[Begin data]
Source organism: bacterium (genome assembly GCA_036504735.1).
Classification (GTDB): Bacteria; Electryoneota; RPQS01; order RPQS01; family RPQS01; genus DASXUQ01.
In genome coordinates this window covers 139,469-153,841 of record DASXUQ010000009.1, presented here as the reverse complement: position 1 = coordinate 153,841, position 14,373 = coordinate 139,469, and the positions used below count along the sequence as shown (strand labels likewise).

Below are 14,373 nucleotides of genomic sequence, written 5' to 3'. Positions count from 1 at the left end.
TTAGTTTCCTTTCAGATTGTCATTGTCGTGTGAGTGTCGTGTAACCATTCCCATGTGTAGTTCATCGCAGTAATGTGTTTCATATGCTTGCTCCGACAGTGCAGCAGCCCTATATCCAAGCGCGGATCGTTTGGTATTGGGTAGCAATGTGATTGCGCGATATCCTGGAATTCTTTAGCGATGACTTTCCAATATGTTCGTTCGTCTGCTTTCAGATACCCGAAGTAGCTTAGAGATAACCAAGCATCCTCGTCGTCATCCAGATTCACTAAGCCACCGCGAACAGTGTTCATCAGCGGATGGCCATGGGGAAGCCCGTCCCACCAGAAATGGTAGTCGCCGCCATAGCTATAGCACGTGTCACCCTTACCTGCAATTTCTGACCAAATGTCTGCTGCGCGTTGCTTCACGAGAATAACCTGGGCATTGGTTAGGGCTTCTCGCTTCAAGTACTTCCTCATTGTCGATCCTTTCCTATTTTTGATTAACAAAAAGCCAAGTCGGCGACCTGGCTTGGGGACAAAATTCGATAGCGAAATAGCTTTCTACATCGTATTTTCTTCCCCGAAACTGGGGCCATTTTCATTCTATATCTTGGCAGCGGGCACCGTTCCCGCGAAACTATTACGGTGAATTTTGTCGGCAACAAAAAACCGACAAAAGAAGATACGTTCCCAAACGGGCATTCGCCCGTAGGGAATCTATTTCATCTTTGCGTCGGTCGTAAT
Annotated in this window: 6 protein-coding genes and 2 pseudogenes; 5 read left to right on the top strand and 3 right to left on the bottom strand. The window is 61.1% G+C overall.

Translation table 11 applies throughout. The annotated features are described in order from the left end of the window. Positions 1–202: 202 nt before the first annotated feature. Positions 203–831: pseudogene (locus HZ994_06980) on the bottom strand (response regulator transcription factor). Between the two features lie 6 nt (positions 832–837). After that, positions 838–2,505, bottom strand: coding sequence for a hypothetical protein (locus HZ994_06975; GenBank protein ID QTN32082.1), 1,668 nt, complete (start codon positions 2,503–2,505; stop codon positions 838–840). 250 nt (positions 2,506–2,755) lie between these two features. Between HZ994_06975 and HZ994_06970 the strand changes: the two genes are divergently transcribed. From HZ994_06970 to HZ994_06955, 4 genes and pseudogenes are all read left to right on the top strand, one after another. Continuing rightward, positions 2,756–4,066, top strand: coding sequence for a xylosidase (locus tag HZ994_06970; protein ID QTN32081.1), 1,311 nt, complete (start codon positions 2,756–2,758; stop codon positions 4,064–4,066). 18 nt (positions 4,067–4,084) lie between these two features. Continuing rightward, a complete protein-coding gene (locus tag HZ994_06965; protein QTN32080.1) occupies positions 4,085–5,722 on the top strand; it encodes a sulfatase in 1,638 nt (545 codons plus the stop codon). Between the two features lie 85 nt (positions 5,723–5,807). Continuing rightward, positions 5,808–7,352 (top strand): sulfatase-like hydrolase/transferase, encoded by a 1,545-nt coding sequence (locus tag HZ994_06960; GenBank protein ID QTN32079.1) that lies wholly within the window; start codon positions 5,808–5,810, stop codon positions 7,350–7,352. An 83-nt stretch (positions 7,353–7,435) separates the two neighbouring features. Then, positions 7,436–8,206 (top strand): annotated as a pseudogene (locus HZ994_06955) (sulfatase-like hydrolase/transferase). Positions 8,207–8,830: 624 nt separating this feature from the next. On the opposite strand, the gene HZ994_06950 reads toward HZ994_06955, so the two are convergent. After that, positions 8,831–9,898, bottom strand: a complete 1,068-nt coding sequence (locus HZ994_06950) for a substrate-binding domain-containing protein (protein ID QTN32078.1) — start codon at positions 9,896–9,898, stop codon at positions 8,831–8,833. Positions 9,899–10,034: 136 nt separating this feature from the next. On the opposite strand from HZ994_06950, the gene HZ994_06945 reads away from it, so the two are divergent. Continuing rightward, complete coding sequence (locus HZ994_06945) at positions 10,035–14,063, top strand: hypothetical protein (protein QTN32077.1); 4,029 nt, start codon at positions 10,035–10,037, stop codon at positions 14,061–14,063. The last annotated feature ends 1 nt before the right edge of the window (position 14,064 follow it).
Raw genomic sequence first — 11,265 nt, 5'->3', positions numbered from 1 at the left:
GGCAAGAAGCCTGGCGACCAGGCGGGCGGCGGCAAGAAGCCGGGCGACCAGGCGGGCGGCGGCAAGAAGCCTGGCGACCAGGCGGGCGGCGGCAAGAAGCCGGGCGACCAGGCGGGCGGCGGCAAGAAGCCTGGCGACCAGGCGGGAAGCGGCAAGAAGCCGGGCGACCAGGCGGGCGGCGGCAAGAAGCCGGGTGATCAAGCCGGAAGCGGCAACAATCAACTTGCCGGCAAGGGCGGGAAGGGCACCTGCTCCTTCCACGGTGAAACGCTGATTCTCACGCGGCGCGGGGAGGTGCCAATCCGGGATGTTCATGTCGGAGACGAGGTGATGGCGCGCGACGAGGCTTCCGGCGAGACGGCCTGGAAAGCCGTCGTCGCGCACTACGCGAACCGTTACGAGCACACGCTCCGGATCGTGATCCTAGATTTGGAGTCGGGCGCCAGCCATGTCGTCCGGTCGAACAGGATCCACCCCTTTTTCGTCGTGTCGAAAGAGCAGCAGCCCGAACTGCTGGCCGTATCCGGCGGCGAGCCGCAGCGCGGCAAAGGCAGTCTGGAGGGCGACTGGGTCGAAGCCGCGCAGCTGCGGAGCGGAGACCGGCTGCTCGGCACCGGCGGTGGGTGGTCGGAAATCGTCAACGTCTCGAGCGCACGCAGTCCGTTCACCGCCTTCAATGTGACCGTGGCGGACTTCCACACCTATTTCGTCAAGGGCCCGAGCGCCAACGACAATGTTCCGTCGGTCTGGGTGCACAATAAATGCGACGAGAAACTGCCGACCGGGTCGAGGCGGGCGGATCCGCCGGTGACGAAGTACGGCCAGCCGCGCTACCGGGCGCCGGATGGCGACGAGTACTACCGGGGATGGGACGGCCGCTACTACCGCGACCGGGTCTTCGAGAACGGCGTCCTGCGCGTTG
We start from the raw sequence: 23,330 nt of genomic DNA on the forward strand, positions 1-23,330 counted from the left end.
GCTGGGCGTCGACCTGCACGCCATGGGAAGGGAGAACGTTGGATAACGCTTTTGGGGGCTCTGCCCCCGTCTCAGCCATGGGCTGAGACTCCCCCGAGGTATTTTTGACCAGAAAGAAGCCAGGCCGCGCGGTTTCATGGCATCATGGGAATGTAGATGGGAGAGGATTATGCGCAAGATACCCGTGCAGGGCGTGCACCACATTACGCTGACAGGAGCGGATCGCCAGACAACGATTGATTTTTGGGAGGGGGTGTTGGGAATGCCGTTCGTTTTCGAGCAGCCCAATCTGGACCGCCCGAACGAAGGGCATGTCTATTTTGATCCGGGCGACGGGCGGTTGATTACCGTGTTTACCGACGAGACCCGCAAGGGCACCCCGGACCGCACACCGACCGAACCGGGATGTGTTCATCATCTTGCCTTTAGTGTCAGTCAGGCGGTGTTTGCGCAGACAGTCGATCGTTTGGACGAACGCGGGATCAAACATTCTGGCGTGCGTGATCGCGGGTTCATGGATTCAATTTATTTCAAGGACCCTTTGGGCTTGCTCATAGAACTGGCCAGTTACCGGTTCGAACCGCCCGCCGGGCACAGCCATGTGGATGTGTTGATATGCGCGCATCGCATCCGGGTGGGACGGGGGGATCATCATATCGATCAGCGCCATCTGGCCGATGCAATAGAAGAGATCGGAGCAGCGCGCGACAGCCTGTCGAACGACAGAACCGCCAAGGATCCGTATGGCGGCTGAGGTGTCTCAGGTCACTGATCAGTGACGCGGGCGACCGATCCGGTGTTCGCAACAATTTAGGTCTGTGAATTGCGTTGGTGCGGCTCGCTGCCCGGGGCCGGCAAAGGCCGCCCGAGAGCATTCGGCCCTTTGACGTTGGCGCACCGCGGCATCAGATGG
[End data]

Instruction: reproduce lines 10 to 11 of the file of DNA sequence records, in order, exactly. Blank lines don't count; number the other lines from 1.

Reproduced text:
We start from the raw sequence: 23,330 nt of genomic DNA on the forward strand, positions 1-23,330 counted from the left end.
GCTGGGCGTCGACCTGCACGCCATGGGAAGGGAGAACGTTGGATAACGCTTTTGGGGGCTCTGCCCCCGTCTCAGCCATGGGCTGAGACTCCCCCGAGGTATTTTTGACCAGAAAGAAGCCAGGCCGCGCGGTTTCATGGCATCATGGGAATGTAGATGGGAGAGGATTATGCGCAAGATACCCGTGCAGGGCGTGCACCACATTACGCTGACAGGAGCGGATCGCCAGACAACGATTGATTTTTGGGAGGGGGTGTTGGGAATGCCGTTCGTTTTCGAGCAGCCCAATCTGGACCGCCCGAACGAAGGGCATGTCTATTTTGATCCGGGCGACGGGCGGTTGATTACCGTGTTTACCGACGAGACCCGCAAGGGCACCCCGGACCGCACACCGACCGAACCGGGATGTGTTCATCATCTTGCCTTTAGTGTCAGTCAGGCGGTGTTTGCGCAGACAGTCGATCGTTTGGACGAACGCGGGATCAAACATTCTGGCGTGCGTGATCGCGGGTTCATGGATTCAATTTATTTCAAGGACCCTTTGGGCTTGCTCATAGAACTGGCCAGTTACCGGTTCGAACCGCCCGCCGGGCACAGCCATGTGGATGTGTTGATATGCGCGCATCGCATCCGGGTGGGACGGGGGGATCATCATATCGATCAGCGCCATCTGGCCGATGCAATAGAAGAGATCGGAGCAGCGCGCGACAGCCTGTCGAACGACAGAACCGCCAAGGATCCGTATGGCGGCTGAGGTGTCTCAGGTCACTGATCAGTGACGCGGGCGACCGATCCGGTGTTCGCAACAATTTAGGTCTGTGAATTGCGTTGGTGCGGCTCGCTGCCCGGGGCCGGCAAAGGCCGCCCGAGAGCATTCGGCCCTTTGACGTTGGCGCACCGCGGCATCAGATGG